Some so-and-so’s on Twitter voiced their displeasure of Jonny Gomes pitching Friday night. “Embarrassing,” they called it. Using Gomes was “making a mockery of the game.”
Don’t get me wrong – Gomes looked awful on the mound and every bit of a guy who has never pitched a game in his life (which he hadn’t). His pitching motion evolved during the inning with him suddenly deciding to do a Luis Tiant-impression. His pitches confused Gamecast and Pitch f/x who thought he was throwing a knuckleball outside of his fastest delivery (classified as a changeup…somehow). Gomes threw batting practice fastballs that were sometimes pulverized. And really, how much did the team save the bullpen from throwing one more inning right before rosters expand?
But here’s the thing…it wasn’t about using the best prepared position hitter as a pitcher (Andrelton Simmons probably wanted the ball even more). It wasn’t about saving the bullpen, though it makes for a nice reason. It wasn’t even about a misguided idea of what respecting the game is, though if that were a concern, we could have asked Brian McCann his thoughts on the matter since he wrote the book.
No, it was none of these things. It was about September. It was about a clubhouse that was going through the motions of an awful season in which the Braves are only getting worse. Did you know the Braves are 3.5 games up on last place in the East? In two weeks time, they could be looking up at the Marlins and Phillies and that’s actually okay. The Braves are who they are at this point. They own every bit of the league’s worst offense and third worst pitching staff. Gone are Juan Uribe and Kelly Johnson, who combined for an OPS near .800. Also gone: Alex Wood, who was the Braves second-best starter this year, along with the four most-used relievers this season. Their replacements have often been underwhelming and that’s unlikely to change this season. The Braves are trying to see what they have with Mike Foltynewicz and Matt Wisler. Their bullpen is made up of down-on-their-luck veterans and guys like Matt Marksberry, Andrew McKirahan, and Arodys Vizcaino, who are all trying to remain in the picture for 2016. It’s far more important to see what Atlanta has in Christian Bethancourt than keep playing A.J. Pierzynski, even though they are a better team with AJ in the lineup. All of these things come with expected growing pains.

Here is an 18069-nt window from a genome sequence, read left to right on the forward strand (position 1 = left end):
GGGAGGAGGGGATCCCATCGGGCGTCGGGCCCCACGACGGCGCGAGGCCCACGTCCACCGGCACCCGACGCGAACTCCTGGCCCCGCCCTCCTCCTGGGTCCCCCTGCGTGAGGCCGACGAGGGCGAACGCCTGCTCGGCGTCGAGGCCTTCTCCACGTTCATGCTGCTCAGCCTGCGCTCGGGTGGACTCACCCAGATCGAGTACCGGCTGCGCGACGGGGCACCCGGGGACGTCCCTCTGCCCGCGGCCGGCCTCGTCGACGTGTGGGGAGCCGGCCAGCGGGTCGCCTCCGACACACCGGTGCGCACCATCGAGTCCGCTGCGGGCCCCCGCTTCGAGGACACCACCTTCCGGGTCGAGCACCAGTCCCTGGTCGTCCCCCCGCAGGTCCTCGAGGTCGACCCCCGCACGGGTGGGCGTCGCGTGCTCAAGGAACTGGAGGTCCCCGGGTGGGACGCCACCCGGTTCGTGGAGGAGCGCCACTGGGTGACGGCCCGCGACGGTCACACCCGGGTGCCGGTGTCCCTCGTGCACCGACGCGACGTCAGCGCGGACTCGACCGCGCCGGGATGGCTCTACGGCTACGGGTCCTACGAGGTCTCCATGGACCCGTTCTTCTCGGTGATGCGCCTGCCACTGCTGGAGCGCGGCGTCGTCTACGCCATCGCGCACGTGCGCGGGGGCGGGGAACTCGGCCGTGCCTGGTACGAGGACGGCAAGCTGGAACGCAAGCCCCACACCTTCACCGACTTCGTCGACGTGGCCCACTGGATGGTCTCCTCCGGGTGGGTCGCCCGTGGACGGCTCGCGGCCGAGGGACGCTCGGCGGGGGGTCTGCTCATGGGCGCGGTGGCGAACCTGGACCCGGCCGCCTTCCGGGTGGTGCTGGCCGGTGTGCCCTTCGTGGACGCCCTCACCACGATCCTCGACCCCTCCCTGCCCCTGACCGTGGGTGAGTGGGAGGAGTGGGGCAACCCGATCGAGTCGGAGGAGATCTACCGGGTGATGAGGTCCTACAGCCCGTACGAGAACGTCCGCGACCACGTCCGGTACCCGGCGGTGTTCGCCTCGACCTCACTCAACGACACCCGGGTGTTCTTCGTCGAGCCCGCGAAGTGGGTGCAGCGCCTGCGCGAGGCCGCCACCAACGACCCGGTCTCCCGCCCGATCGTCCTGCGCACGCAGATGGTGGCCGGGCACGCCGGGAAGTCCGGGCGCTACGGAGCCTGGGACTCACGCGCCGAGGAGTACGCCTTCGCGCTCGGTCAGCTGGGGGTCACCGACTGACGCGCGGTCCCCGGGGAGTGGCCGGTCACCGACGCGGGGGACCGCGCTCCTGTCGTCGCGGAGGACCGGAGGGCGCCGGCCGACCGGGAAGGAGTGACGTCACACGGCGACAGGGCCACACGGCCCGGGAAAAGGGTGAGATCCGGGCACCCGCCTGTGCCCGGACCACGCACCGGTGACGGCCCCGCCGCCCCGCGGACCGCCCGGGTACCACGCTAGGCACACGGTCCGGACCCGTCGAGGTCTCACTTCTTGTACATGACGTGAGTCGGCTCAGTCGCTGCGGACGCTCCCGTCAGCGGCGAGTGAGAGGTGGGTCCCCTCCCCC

So, Gomes taking the mound might seem like a small blimp in an otherwise-awful year, but I promise you that the Braves clubhouse had a different feel not present when the Phillies rocked them 12-2 on August 1. When the Brewers shut out the Braves 11-0 back on May 22, I am willing to wager that the Braves players felt worse about that game than they did about Friday’s shellacking. The Braves took it on the chin, but came away with a smile. Sure, it was their 17th lost of August – which ensures that August will be their worst month this year. And yeah, it was the 19th time this season they lost by at least five runs. But at the end of the night, it was the most fun many of us Braves fans have had in weeks when it came to our team.
Look, losing sucks. I’ll even paraphrase Heathers. Losing sucks losers dry. Well, that didn’t make as much sense as it did in the movie (when losing was replaced with “real life”), but you get the point. Most of the time, losing is simply no fun and all-too-often, it’s heartbreaking. The Braves lost last night like they have been doing with regularity since their 6-1 start. Williams Perez stunk, the bullpen wasn’t much better, and outside of Freddie Freeman, the offense looked non-existent. But…the Braves still won. Their clubhouse was given something to laugh about. Their fans were given something to be happy about and almost as importantly, something to tune in to watch for. For one-half inning, the crushing weight of a crap-filled season was lifted. I’ll take that mockery of the game over watching Edwin Jackson try to throw another inning any day of the week.